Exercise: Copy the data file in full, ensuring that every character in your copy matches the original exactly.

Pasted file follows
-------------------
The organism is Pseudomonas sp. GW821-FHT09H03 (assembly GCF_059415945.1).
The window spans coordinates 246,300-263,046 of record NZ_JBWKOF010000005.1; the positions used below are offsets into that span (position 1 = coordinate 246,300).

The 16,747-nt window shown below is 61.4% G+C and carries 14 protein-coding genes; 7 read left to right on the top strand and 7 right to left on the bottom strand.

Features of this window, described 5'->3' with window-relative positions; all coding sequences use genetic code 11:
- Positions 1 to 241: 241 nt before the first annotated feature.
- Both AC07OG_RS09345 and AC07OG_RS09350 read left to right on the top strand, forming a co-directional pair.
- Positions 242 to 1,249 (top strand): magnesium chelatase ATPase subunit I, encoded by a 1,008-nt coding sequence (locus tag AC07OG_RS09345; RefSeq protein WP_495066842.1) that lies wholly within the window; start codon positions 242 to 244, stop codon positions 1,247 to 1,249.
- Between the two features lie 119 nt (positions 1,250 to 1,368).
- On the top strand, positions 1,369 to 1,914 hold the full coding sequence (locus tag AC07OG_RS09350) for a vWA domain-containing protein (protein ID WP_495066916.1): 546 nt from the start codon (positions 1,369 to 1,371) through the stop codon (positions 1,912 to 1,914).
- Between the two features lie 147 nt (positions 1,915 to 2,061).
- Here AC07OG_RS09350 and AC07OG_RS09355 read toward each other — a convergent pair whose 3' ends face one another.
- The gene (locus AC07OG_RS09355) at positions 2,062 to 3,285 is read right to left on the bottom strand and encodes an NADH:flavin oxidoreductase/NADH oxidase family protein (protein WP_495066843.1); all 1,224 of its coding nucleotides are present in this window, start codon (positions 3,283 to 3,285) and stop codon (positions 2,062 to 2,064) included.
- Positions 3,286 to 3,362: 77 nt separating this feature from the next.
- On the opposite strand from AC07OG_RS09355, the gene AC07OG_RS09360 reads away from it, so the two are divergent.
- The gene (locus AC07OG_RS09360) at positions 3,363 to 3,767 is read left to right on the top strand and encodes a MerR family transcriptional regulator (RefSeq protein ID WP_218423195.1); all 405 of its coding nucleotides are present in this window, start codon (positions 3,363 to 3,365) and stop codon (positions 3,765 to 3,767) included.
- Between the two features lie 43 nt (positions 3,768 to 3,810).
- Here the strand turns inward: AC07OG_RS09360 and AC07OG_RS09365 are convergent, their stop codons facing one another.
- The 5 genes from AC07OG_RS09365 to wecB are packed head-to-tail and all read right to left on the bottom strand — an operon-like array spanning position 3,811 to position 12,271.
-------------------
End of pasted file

The organism is Pseudomonas sp. GW821-FHT09H03 (assembly GCF_059415945.1).
The window spans coordinates 246,300-263,046 of record NZ_JBWKOF010000005.1; the positions used below are offsets into that span (position 1 = coordinate 246,300).

The 16,747-nt window shown below is 61.4% G+C and carries 14 protein-coding genes; 7 read left to right on the top strand and 7 right to left on the bottom strand.

Features of this window, described 5'->3' with window-relative positions; all coding sequences use genetic code 11:
- Positions 1 to 241: 241 nt before the first annotated feature.
- Both AC07OG_RS09345 and AC07OG_RS09350 read left to right on the top strand, forming a co-directional pair.
- Positions 242 to 1,249 (top strand): magnesium chelatase ATPase subunit I, encoded by a 1,008-nt coding sequence (locus tag AC07OG_RS09345; RefSeq protein WP_495066842.1) that lies wholly within the window; start codon positions 242 to 244, stop codon positions 1,247 to 1,249.
- Between the two features lie 119 nt (positions 1,250 to 1,368).
- On the top strand, positions 1,369 to 1,914 hold the full coding sequence (locus tag AC07OG_RS09350) for a vWA domain-containing protein (protein ID WP_495066916.1): 546 nt from the start codon (positions 1,369 to 1,371) through the stop codon (positions 1,912 to 1,914).
- Between the two features lie 147 nt (positions 1,915 to 2,061).
- Here AC07OG_RS09350 and AC07OG_RS09355 read toward each other — a convergent pair whose 3' ends face one another.
- The gene (locus AC07OG_RS09355) at positions 2,062 to 3,285 is read right to left on the bottom strand and encodes an NADH:flavin oxidoreductase/NADH oxidase family protein (protein WP_495066843.1); all 1,224 of its coding nucleotides are present in this window, start codon (positions 3,283 to 3,285) and stop codon (positions 2,062 to 2,064) included.
- Positions 3,286 to 3,362: 77 nt separating this feature from the next.
- On the opposite strand from AC07OG_RS09355, the gene AC07OG_RS09360 reads away from it, so the two are divergent.
- The gene (locus AC07OG_RS09360) at positions 3,363 to 3,767 is read left to right on the top strand and encodes a MerR family transcriptional regulator (RefSeq protein ID WP_218423195.1); all 405 of its coding nucleotides are present in this window, start codon (positions 3,363 to 3,365) and stop codon (positions 3,765 to 3,767) included.
- Between the two features lie 43 nt (positions 3,768 to 3,810).
- Here the strand turns inward: AC07OG_RS09360 and AC07OG_RS09365 are convergent, their stop codons facing one another.
- The 5 genes from AC07OG_RS09365 to wecB are packed head-to-tail and all read right to left on the bottom strand — an operon-like array spanning position 3,811 to position 12,271.